Lansing, Mich. — Every community across the nation will be impacted by the 2020 Census count. Observers say the census count has consequences that will impact the next decade, if not longer. This makes the stakes even higher. Michigan stands to lose an estimated $1,800 per person per year in federal support for programs that use census data. These include Medicaid, nutrition assistance, highway construction and planning, Title I and Special Education Grants, Foster Care and Child Care Grants, K-12 education, Section 8 Vouchers, and Head Start/Early Start — for which Michigan received more than $14 billion in 2015.
Consequences of Undercounting the African American Community
An undercount of African American communities will result in African Americans being denied a full voice in policy decision-making because political boundaries and congressional reappointments most likely will not be based on real numbers. As a result, the African American community stands to lose important representation guaranteed by the U.S. Constitution.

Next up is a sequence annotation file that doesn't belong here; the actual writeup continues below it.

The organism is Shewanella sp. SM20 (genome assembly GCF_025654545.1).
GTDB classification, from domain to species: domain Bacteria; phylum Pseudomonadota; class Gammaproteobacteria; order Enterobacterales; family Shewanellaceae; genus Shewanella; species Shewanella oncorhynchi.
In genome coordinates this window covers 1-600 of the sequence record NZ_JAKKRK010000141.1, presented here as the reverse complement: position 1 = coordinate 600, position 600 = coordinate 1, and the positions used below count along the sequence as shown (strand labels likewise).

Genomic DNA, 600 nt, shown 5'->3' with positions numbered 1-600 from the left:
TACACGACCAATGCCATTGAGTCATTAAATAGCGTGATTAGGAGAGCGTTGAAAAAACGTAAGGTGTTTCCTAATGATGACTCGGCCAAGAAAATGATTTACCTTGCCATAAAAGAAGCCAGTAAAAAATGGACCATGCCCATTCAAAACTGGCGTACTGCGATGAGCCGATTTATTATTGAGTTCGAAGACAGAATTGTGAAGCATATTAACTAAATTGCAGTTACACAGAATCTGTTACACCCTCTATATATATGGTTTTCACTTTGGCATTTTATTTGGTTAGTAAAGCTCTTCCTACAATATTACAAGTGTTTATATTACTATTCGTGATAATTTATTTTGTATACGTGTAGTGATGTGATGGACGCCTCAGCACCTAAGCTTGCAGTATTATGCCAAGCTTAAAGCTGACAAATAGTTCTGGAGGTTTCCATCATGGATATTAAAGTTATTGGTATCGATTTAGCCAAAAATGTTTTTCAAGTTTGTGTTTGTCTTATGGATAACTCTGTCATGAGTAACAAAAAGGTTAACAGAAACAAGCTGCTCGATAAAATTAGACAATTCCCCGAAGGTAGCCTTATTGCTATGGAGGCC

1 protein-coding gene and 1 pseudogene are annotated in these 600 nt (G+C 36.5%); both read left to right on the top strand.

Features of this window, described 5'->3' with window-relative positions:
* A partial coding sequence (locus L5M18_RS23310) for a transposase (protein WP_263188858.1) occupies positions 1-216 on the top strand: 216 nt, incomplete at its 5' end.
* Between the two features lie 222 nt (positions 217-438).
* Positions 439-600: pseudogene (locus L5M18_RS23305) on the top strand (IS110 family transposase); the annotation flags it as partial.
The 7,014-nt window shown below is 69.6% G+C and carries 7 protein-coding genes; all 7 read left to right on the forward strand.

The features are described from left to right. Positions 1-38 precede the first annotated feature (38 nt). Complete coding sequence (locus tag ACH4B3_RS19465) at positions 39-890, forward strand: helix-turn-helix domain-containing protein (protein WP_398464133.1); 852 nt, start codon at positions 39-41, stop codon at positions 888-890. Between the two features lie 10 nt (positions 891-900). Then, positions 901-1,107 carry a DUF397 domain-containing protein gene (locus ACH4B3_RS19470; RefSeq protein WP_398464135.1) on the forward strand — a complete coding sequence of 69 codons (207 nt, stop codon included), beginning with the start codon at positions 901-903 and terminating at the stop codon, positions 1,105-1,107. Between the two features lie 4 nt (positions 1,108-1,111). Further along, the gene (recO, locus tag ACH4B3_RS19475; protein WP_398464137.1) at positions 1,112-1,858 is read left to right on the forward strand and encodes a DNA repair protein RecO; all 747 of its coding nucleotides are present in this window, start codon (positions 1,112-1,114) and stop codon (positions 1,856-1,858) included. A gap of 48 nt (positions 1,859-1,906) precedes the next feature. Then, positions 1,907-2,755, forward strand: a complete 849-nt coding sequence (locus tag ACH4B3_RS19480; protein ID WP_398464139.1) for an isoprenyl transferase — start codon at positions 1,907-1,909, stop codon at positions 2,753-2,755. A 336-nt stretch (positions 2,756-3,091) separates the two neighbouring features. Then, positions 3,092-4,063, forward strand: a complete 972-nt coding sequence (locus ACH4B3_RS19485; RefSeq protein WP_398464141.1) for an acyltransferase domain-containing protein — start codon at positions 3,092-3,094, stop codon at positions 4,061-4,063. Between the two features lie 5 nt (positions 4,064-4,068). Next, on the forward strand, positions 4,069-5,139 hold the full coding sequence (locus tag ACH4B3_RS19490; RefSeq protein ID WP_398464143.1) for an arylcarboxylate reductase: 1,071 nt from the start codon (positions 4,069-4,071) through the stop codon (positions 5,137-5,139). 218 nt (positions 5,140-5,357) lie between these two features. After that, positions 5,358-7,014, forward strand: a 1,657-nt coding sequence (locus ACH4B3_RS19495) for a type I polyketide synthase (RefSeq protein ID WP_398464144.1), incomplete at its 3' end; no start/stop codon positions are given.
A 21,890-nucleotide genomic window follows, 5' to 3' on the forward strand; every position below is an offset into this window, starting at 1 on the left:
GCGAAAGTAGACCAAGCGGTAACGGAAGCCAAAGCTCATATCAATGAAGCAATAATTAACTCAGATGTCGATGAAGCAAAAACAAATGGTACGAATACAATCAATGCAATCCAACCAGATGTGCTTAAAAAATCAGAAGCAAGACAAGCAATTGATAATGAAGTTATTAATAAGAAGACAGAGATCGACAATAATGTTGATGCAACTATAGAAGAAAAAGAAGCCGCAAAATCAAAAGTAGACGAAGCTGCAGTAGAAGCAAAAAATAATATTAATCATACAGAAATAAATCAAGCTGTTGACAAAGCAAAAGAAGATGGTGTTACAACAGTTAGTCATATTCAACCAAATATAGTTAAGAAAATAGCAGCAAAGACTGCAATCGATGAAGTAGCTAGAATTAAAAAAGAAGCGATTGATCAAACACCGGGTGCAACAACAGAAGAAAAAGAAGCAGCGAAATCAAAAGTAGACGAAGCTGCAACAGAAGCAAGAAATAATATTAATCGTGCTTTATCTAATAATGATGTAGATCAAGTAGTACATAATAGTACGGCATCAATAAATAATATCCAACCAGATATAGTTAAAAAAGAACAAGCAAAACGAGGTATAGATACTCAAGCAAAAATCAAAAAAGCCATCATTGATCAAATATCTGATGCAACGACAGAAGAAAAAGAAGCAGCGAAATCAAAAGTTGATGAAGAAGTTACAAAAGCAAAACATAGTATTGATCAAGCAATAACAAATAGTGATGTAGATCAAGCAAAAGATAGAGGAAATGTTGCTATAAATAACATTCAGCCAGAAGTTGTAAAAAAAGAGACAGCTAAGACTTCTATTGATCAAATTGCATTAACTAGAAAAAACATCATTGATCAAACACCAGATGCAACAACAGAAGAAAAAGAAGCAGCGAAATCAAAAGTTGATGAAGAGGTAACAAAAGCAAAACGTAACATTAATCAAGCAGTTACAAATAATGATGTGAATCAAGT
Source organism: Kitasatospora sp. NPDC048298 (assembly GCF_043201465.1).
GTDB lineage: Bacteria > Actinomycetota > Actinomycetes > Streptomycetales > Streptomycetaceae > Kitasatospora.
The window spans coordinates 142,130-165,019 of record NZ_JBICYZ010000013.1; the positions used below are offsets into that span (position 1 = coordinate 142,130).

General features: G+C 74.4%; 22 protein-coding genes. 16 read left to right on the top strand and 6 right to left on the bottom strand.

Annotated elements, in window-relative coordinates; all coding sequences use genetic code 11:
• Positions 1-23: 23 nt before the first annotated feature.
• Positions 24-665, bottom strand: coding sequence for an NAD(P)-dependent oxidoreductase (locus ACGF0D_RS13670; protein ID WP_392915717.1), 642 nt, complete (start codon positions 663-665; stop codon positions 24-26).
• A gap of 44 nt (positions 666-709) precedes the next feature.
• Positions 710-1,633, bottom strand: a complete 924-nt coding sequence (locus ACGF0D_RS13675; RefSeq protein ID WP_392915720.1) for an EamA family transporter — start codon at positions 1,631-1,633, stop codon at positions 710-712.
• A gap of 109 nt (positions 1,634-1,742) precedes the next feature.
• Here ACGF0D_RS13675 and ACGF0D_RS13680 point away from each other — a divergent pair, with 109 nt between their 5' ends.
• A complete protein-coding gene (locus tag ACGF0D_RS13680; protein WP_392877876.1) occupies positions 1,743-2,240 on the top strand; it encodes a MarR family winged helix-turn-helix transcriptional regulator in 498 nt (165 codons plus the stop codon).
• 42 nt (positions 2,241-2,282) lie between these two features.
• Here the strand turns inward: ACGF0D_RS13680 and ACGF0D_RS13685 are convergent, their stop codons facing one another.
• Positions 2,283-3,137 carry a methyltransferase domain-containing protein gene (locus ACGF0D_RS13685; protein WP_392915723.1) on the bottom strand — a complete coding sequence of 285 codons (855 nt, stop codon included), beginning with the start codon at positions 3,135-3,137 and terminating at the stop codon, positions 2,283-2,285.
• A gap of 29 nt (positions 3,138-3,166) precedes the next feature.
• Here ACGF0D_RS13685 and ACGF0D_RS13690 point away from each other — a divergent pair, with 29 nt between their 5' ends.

In addition, federal agencies rely on census data to monitor discrimination and implement civil rights laws that protect voting rights, equal employment opportunity, and more. This is particularly important for African American communities, which have faced discrimination and have been historically disenfranchised from the voting process.
Undercounting the African American community in the 2020 Census could also impact how federal funding is allocated to states and localities. Many programs that provide financial security for low-income families and economic development for their communities are funded based, primarily, on census-driven data.
Every household will have the option of responding online, by mail, or by phone. Nearly every household will receive an invitation to participate in the 2020 Census from either a postal worker or a census worker.
Visit 2020census.gov to learn more about the 2020 Census – how to respond, and why it matters.